Louisiana legislators have some cojones after all. They can too disregard the demands of furious constituents and vote their convictions.
Sure, the prospect, real or imagined, of a backlash can often make them wimps. But last week they stood shoulder to shoulder and passed a bill over howls of protest. If they could only be this brave when it matters, whoever coined the phrase “fiscal cliff” could have spared us.
This was not a bill of any consequence to the vast majority, who may not find it easy to understand why everyone affected by it seemed incandescent with rage. Legislators, indeed, must have been surprised by the reaction, but they did not flinch. They were armed with the self-regard that makes politicians tick. They also invoked the rule that allows individual senators to visit anonymous retribution on appointed officials who don't toe the line.
Regulars at Louisiana’s State Capitol often think of it as the house that Huey built, a legacy of the Depression-era governor who masterminded…
That was a lot of commotion over a bill that did no more than rename Louisiana's only elite, residential public high school after former legislator Jimmy Long, who was killed in a car crash last summer. Long, as the local state Rep., played a leading role in setting up the Louisiana School for Math, Science and the Arts in Natchitoches in 1981. It has an enrollment of around 360 brainy kids recruited statewide. Now it is the Jimmy D. Long School etc.
Although nobody regarded this as the most significant legislation of the session, it was given pride of place as Senate Bill 1 when filed by Sens. Francis Thompson, D-Delhi, and Gerald Long, R-Winnfield, younger brother of Jimmy. The move came as a surprise to alumni who thought Jimmy Long would be adequately honored when the school's board of directors allowed last year that a dormitory would be named for him.
Nearing final approval, a revamped and hotly-debated bill that would change the name of Louisiana's only residential high school won approval …
Opponents of the bill descended on Baton Rouge for a House committee hearing in such numbers that an overflow room had to be opened up. The gist of the objections was that the prestige of the state's top high school would be diminished if it were associated with a local politician. Similar schools elsewhere just bear the names of the states they are in. This would be like calling Louisiana's the Podunk School.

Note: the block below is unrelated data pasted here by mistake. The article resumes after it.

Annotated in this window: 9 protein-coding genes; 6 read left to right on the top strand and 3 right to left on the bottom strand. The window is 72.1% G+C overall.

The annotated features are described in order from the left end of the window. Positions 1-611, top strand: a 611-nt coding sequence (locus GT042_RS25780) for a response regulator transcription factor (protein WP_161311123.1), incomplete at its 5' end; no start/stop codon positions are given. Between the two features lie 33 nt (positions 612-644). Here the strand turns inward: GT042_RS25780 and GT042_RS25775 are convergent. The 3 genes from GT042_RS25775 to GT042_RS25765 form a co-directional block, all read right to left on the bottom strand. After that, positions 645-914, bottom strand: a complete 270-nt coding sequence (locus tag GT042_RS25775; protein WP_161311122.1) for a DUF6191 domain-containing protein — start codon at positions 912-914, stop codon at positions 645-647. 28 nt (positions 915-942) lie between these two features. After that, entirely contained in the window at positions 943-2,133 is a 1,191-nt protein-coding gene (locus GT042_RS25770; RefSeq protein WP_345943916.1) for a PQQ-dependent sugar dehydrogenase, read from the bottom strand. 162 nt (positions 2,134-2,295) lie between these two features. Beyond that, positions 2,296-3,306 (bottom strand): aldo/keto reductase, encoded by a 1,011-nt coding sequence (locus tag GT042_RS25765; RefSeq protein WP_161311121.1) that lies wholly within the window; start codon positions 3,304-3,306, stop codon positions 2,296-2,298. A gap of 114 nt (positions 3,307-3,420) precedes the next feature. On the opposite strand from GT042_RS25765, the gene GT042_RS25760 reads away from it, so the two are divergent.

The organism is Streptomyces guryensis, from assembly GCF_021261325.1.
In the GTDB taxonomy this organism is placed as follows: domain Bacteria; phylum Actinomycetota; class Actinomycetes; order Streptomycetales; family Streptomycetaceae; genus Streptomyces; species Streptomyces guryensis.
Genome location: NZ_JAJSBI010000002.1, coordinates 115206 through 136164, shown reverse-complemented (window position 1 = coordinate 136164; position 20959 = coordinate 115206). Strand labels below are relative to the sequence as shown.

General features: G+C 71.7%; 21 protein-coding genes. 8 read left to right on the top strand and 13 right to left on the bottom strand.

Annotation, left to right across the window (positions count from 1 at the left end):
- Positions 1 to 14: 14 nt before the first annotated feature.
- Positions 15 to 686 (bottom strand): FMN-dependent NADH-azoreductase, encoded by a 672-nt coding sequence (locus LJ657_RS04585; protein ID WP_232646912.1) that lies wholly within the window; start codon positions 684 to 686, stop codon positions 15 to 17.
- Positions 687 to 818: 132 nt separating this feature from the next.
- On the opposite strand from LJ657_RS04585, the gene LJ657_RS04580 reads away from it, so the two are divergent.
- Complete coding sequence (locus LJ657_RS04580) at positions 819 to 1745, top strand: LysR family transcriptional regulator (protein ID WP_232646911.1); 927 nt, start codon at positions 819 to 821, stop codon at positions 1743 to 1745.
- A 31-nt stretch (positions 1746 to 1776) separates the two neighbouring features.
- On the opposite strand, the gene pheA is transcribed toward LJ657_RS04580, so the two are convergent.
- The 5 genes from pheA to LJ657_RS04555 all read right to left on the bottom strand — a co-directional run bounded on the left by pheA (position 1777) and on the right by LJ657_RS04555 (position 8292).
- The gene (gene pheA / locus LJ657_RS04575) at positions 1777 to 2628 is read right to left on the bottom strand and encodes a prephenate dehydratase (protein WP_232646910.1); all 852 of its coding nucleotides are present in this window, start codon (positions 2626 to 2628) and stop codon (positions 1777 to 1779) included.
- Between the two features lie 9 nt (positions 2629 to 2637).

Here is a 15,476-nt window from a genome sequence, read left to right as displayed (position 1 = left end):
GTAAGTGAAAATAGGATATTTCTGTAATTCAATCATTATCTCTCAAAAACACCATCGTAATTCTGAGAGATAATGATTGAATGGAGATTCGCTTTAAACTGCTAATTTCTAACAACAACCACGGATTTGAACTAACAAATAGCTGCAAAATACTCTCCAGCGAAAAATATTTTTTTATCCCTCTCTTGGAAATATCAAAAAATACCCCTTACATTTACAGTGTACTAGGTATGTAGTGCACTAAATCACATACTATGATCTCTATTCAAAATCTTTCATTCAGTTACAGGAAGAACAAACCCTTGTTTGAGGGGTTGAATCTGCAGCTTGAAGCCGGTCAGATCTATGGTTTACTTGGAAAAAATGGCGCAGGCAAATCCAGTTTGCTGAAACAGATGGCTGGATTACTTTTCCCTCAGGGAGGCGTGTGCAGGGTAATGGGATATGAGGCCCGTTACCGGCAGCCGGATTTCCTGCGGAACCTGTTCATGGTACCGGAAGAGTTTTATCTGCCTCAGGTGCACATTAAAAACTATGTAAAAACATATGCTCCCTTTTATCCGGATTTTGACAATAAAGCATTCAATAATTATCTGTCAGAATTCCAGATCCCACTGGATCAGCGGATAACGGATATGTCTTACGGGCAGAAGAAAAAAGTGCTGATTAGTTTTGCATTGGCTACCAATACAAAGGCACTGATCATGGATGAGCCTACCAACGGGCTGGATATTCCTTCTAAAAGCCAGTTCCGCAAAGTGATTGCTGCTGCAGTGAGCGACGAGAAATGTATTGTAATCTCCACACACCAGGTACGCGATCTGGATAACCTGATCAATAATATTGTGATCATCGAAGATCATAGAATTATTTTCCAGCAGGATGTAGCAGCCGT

That seemed somewhat overwrought, given that adding Jimmy Long's name would make no difference to how the school operates, but evidently, it is so beloved by those associated with it that they regarded the bill as almost sacrilegious.
Legislators are naturally disinclined to stint when it comes to memorializing one of their own, however. Thompson, appearing at the House committee hearing, suggested opponents of the bill were a bunch of ingrates. “They offered him a dormitory. He gave them a school,” he said.
No, he didn't. Taxpayers gave them the school. Long may have worked the Legislature to clear the way for the school's establishment, but he did not endow it. Maybe he did his job exceptionally well, but it is only for doing that job that he is thought worthy of having his name put up on campus. The bill passed with ease.
In an unusual move, a member of the board of the residential high school whose name change sparked controversy in the Legislature declined rea…
Two senators earlier put a hold on the reappointment of Lovan Thomas to the school's board of directors after he came out against the name change. Those senators were not required to identify themselves, so we can only guess who they were. But it was Gerald Long who, once the bill had passed the legislature, informed Thomas that the hold had been lifted.
Such strong-arm tactics would no doubt have met with the approval of the Longs' distant cousin, Huey.
Thomas quit the board in disgust.
To create so much ill will over a bill of no consequence is quite an achievement, and it is a double-edged tribute to foist Jimmy Long's name on an unwilling school. Legislators did agree to retain the existing name on diplomas and transcripts, but the mood among alumni evidently remains resentful.
They'll get over it. Surely, they didn't think our legislators would cave in.